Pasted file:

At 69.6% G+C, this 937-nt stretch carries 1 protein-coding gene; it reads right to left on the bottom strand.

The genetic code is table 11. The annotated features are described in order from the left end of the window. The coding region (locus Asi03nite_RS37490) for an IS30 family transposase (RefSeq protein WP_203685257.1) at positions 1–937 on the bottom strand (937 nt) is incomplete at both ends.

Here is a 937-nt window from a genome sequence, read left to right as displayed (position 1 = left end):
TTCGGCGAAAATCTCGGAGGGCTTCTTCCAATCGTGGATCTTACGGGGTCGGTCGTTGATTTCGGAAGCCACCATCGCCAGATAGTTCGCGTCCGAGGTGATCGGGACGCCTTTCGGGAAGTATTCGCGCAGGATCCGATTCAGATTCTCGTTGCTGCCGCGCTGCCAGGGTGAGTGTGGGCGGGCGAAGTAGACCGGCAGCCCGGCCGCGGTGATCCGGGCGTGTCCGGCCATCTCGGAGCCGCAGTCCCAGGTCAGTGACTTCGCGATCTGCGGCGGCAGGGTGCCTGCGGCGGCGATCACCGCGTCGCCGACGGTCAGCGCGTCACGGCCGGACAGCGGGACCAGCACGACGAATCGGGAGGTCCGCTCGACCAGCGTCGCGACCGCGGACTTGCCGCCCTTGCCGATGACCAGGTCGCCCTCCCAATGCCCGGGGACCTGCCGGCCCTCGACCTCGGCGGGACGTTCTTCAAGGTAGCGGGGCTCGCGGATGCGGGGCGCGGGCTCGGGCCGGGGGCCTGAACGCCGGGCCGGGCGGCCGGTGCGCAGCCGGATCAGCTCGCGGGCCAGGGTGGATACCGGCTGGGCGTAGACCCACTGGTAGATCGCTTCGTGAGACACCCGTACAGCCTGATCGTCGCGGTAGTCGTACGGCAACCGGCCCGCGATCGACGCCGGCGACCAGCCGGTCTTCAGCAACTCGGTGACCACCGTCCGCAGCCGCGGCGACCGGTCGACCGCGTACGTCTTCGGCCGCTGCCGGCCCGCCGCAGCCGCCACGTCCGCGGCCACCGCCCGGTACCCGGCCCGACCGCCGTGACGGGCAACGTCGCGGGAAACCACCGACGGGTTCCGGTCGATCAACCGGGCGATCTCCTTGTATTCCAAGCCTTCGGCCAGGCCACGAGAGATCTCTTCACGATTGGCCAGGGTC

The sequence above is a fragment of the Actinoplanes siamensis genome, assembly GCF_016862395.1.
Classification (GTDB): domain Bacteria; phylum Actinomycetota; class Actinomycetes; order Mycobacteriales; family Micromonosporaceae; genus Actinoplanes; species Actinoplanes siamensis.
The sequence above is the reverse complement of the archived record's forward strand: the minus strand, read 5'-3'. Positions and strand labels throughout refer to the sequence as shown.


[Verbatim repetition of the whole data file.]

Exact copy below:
At 69.6% G+C, this 937-nt stretch carries 1 protein-coding gene; it reads right to left on the bottom strand.

The genetic code is table 11. The annotated features are described in order from the left end of the window. The coding region (locus Asi03nite_RS37490) for an IS30 family transposase (RefSeq protein WP_203685257.1) at positions 1–937 on the bottom strand (937 nt) is incomplete at both ends.

Here is a 937-nt window from a genome sequence, read left to right as displayed (position 1 = left end):
TTCGGCGAAAATCTCGGAGGGCTTCTTCCAATCGTGGATCTTACGGGGTCGGTCGTTGATTTCGGAAGCCACCATCGCCAGATAGTTCGCGTCCGAGGTGATCGGGACGCCTTTCGGGAAGTATTCGCGCAGGATCCGATTCAGATTCTCGTTGCTGCCGCGCTGCCAGGGTGAGTGTGGGCGGGCGAAGTAGACCGGCAGCCCGGCCGCGGTGATCCGGGCGTGTCCGGCCATCTCGGAGCCGCAGTCCCAGGTCAGTGACTTCGCGATCTGCGGCGGCAGGGTGCCTGCGGCGGCGATCACCGCGTCGCCGACGGTCAGCGCGTCACGGCCGGACAGCGGGACCAGCACGACGAATCGGGAGGTCCGCTCGACCAGCGTCGCGACCGCGGACTTGCCGCCCTTGCCGATGACCAGGTCGCCCTCCCAATGCCCGGGGACCTGCCGGCCCTCGACCTCGGCGGGACGTTCTTCAAGGTAGCGGGGCTCGCGGATGCGGGGCGCGGGCTCGGGCCGGGGGCCTGAACGCCGGGCCGGGCGGCCGGTGCGCAGCCGGATCAGCTCGCGGGCCAGGGTGGATACCGGCTGGGCGTAGACCCACTGGTAGATCGCTTCGTGAGACACCCGTACAGCCTGATCGTCGCGGTAGTCGTACGGCAACCGGCCCGCGATCGACGCCGGCGACCAGCCGGTCTTCAGCAACTCGGTGACCACCGTCCGCAGCCGCGGCGACCGGTCGACCGCGTACGTCTTCGGCCGCTGCCGGCCCGCCGCAGCCGCCACGTCCGCGGCCACCGCCCGGTACCCGGCCCGACCGCCGTGACGGGCAACGTCGCGGGAAACCACCGACGGGTTCCGGTCGATCAACCGGGCGATCTCCTTGTATTCCAAGCCTTCGGCCAGGCCACGAGAGATCTCTTCACGATTGGCCAGGGTC

The sequence above is a fragment of the Actinoplanes siamensis genome, assembly GCF_016862395.1.
Classification (GTDB): domain Bacteria; phylum Actinomycetota; class Actinomycetes; order Mycobacteriales; family Micromonosporaceae; genus Actinoplanes; species Actinoplanes siamensis.
The sequence above is the reverse complement of the archived record's forward strand: the minus strand, read 5'-3'. Positions and strand labels throughout refer to the sequence as shown.